Wednesday, 11 May 2011

In focus: SAM sites world tour

In my Google Earth wanderings I’ve found hundreds – maybe thousands - of air defense positions around the world. I’m sure that’s only the top of the iceberg.

If we crudely divide 
air defense systems into three categories:
“Area defense” of a large area
“Point defense” of a high value (static) asset
“Maneuver defense” of army

In general, the first two types of system are much easier to find than the last. Contrary to popular perception, even “mobile” area defense systems like Patriot and SA-10 are often deployed in a static position during peace time. The same goes for point defense systems such as those often deployed around air bases. The reality is that in most countries the armed forces cannot/do not just go around the countryside digging up people’s gardens to redeploy the system every day. Even on their own property like air bases it is tedious to re-dig positions daily. Shoot and scoot is not as practical as it may seem.

Another generalization is that in many countries air defense units spend a lot of time in depot (not deployed) during peacetime – especially in the West. On the other hand in certain hotspots like the middle east the SAMs are active a lot of the time.

SAM systems I intend to cover:
Sparrow/Aspide/SPADA etc
SA-2 Guideline
SA-3 Goa
SA-5 Gammon
SA-10 Grumble
SA-6 Gainful (possible)
Nike Hercules (If I get around to it)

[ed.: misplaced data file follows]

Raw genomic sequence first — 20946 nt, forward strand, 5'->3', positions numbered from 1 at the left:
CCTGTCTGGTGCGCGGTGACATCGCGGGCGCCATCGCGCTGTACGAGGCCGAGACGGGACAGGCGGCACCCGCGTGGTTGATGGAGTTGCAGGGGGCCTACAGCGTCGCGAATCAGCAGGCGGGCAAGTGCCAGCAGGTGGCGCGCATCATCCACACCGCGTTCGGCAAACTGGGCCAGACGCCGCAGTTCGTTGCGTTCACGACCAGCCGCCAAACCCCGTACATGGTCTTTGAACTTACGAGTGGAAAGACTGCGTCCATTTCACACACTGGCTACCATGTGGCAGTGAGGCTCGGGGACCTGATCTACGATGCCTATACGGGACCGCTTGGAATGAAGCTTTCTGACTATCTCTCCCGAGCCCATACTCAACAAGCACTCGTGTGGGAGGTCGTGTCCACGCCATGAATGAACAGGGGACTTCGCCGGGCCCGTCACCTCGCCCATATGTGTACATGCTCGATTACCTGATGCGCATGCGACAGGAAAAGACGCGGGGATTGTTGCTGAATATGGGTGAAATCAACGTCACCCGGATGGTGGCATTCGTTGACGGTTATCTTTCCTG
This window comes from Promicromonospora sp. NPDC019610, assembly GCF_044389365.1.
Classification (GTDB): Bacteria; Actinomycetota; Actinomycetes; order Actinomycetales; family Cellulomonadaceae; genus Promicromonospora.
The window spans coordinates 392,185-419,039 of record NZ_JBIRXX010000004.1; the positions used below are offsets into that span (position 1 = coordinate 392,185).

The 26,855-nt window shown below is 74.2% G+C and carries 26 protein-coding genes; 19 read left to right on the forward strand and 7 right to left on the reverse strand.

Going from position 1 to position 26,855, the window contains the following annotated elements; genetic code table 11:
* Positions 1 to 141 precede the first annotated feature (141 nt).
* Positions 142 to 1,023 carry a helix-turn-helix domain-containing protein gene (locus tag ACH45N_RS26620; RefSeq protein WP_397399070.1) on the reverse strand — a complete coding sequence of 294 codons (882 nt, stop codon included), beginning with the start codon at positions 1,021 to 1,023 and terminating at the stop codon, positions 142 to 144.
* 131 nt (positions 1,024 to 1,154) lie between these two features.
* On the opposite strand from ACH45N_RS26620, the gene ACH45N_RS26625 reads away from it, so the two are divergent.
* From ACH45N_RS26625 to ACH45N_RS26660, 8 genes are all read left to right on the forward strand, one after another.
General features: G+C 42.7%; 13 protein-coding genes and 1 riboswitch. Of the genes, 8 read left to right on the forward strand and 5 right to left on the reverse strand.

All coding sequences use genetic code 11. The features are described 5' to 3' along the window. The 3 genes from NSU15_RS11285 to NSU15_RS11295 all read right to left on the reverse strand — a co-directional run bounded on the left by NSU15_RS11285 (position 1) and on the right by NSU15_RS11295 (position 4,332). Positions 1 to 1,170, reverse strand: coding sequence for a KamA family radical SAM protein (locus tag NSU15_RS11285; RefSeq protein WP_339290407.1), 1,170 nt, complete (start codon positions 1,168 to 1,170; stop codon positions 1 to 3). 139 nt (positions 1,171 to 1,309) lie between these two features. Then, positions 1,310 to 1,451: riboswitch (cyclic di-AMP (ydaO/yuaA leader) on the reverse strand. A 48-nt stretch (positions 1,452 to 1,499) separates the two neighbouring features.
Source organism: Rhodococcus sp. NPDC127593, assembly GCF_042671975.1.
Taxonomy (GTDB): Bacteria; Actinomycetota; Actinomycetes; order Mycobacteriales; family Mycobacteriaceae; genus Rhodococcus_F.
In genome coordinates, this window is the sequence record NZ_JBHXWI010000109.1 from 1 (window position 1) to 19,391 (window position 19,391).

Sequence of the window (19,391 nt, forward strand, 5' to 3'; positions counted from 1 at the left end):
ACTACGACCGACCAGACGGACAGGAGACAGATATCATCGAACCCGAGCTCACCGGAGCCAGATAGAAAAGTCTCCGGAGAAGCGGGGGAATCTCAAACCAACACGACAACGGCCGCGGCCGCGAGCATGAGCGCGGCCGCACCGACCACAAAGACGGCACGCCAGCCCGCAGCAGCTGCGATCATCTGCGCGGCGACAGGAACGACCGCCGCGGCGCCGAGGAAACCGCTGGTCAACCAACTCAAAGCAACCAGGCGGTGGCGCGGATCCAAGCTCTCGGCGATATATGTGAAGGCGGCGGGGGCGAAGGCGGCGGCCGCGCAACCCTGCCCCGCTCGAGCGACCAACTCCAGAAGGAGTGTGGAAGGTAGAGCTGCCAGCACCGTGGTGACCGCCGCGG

AAA in less detail

SAM spotting tips: countries where they are easy to find:
Saudi Arabia
Turkey (look at the air bases)
South Korea (look at the air bases)
Japan (look at the air bases)
Germany (both East and West, many sites empty)

The basics of fixed SAM sites

SAM sites are typically made up of several components:
* The missile launchers – typically 3-6. Can be trailer or vehicle mounted, or fixed
* The radar – often a separate search radar and fire control radar.
* Generators – these set ups need a lot of power and batteries wouldn’t last long
* Towing vehicles
* Command centre vehicles/shelters
* Reload trucks

Radar ramps
A common feature of many SAM sites is some form of ramp or high ground to put the radar on so that it has a better field of view. This is often at the centre of the site. An alternative is to have a mast mounted radar – a solution which is becoming more common.

SAM sites are usually arranged in a way so as to give the missile launchers maximum field of fire – typically in a ring around the radar. Other aspects are also systematic; the launch positions are often connected by a roadway to allow reload trucks to easily replenish them, command vehicles are next to the radar etc. This radial layout, though differing between systems and between operators, generally has a “rose” look to it when viewed from above.

Many SAM systems, particularly under Russian doctrine, have some form of blast protection around the launcher. These earthworks show up well in satellite images

In most countries they put fences around SAM sites to stop kids and locals accidentally spreading themselves around a bit more than they’d like. WWHhhhoooooossshhhh. This means that these sites aren’t farmed, and the vegetation inside the fence, kept short so as not to impede the SAM’s operation, differs from that in the countryside around – this helps them show up on satellite imagery.

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